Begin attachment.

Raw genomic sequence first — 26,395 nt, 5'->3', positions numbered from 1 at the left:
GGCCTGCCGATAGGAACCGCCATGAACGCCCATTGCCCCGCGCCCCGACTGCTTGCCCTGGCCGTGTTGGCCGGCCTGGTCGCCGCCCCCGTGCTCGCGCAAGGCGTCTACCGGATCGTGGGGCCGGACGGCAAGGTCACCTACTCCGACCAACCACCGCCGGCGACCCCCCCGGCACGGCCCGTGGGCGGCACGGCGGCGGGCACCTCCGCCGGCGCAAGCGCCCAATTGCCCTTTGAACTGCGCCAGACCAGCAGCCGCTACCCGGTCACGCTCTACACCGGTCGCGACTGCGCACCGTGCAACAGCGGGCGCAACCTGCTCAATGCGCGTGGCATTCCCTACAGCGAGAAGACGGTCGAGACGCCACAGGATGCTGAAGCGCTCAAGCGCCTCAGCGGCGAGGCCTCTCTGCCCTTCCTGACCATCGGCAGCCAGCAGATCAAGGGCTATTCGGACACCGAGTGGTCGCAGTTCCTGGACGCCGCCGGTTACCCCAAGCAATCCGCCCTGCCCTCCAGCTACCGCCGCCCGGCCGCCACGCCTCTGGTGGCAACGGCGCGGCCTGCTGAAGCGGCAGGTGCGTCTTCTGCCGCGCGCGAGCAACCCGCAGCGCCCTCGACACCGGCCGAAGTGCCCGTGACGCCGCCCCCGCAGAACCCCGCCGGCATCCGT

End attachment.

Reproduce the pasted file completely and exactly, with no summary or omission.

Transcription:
Raw genomic sequence first — 26,395 nt, 5'->3', positions numbered from 1 at the left:
GGCCTGCCGATAGGAACCGCCATGAACGCCCATTGCCCCGCGCCCCGACTGCTTGCCCTGGCCGTGTTGGCCGGCCTGGTCGCCGCCCCCGTGCTCGCGCAAGGCGTCTACCGGATCGTGGGGCCGGACGGCAAGGTCACCTACTCCGACCAACCACCGCCGGCGACCCCCCCGGCACGGCCCGTGGGCGGCACGGCGGCGGGCACCTCCGCCGGCGCAAGCGCCCAATTGCCCTTTGAACTGCGCCAGACCAGCAGCCGCTACCCGGTCACGCTCTACACCGGTCGCGACTGCGCACCGTGCAACAGCGGGCGCAACCTGCTCAATGCGCGTGGCATTCCCTACAGCGAGAAGACGGTCGAGACGCCACAGGATGCTGAAGCGCTCAAGCGCCTCAGCGGCGAGGCCTCTCTGCCCTTCCTGACCATCGGCAGCCAGCAGATCAAGGGCTATTCGGACACCGAGTGGTCGCAGTTCCTGGACGCCGCCGGTTACCCCAAGCAATCCGCCCTGCCCTCCAGCTACCGCCGCCCGGCCGCCACGCCTCTGGTGGCAACGGCGCGGCCTGCTGAAGCGGCAGGTGCGTCTTCTGCCGCGCGCGAGCAACCCGCAGCGCCCTCGACACCGGCCGAAGTGCCCGTGACGCCGCCCCCGCAGAACCCCGCCGGCATCCGT